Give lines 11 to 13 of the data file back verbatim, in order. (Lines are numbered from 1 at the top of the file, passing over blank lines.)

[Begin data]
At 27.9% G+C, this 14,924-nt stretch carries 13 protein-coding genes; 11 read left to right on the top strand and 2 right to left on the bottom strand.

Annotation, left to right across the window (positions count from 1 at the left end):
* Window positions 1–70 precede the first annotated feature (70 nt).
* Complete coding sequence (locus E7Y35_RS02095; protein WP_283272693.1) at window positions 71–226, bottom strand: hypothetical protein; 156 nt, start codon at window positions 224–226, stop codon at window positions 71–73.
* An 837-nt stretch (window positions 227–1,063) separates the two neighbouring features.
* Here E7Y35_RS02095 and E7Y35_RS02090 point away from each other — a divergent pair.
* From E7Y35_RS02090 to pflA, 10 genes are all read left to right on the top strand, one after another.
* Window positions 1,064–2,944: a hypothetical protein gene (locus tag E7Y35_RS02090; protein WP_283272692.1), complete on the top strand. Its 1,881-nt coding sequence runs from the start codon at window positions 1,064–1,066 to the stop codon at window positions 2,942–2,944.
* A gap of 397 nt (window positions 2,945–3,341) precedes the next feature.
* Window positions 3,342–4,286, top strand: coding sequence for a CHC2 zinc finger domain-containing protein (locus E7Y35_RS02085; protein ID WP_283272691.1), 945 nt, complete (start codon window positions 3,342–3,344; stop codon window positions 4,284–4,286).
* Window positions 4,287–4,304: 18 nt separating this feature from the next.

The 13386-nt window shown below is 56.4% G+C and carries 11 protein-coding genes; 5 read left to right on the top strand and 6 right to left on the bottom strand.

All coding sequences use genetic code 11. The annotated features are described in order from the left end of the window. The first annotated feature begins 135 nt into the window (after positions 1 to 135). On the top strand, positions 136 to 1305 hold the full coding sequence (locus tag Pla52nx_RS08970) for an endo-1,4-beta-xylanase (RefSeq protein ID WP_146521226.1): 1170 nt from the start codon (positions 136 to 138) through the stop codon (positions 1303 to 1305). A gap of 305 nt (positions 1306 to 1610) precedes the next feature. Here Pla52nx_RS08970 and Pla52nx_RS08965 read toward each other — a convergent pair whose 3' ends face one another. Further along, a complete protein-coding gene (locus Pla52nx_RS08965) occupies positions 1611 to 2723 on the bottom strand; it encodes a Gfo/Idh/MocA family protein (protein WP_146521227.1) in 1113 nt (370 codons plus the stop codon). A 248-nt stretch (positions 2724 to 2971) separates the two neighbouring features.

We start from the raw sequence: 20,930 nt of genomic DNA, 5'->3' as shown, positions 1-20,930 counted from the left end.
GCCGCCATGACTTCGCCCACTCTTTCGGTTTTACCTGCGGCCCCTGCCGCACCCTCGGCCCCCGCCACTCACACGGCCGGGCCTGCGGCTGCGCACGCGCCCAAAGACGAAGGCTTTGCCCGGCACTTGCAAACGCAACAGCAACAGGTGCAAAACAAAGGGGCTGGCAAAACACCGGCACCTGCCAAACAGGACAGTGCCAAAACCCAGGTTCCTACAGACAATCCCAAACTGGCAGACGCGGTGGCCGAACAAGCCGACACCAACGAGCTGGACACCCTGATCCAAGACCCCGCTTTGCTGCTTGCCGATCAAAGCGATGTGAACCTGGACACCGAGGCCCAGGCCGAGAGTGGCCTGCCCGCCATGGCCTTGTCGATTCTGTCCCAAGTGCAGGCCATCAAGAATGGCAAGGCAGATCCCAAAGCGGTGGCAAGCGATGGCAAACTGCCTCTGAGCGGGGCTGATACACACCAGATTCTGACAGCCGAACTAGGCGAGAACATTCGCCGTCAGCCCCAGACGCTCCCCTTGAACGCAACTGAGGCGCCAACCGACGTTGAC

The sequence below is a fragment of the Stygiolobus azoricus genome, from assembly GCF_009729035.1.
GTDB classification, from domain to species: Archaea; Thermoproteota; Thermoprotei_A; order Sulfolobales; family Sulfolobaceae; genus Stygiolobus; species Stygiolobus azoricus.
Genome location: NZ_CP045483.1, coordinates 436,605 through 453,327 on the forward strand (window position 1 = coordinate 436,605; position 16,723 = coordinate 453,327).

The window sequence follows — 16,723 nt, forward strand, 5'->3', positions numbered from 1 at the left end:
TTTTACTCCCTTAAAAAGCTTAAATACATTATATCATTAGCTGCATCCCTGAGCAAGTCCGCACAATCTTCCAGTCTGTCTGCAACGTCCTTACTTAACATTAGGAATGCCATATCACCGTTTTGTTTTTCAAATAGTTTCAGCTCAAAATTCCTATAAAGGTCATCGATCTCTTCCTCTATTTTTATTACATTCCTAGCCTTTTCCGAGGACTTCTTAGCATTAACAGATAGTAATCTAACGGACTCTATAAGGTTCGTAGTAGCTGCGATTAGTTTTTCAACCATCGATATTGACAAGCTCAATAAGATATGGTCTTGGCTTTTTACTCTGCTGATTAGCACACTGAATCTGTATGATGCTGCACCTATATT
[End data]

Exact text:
* Window positions 4,287–4,304: 18 nt separating this feature from the next.

The 13386-nt window shown below is 56.4% G+C and carries 11 protein-coding genes; 5 read left to right on the top strand and 6 right to left on the bottom strand.

All coding sequences use genetic code 11. The annotated features are described in order from the left end of the window. The first annotated feature begins 135 nt into the window (after positions 1 to 135). On the top strand, positions 136 to 1305 hold the full coding sequence (locus tag Pla52nx_RS08970) for an endo-1,4-beta-xylanase (RefSeq protein ID WP_146521226.1): 1170 nt from the start codon (positions 136 to 138) through the stop codon (positions 1303 to 1305). A gap of 305 nt (positions 1306 to 1610) precedes the next feature. Here Pla52nx_RS08970 and Pla52nx_RS08965 read toward each other — a convergent pair whose 3' ends face one another. Further along, a complete protein-coding gene (locus Pla52nx_RS08965) occupies positions 1611 to 2723 on the bottom strand; it encodes a Gfo/Idh/MocA family protein (protein WP_146521227.1) in 1113 nt (370 codons plus the stop codon). A 248-nt stretch (positions 2724 to 2971) separates the two neighbouring features.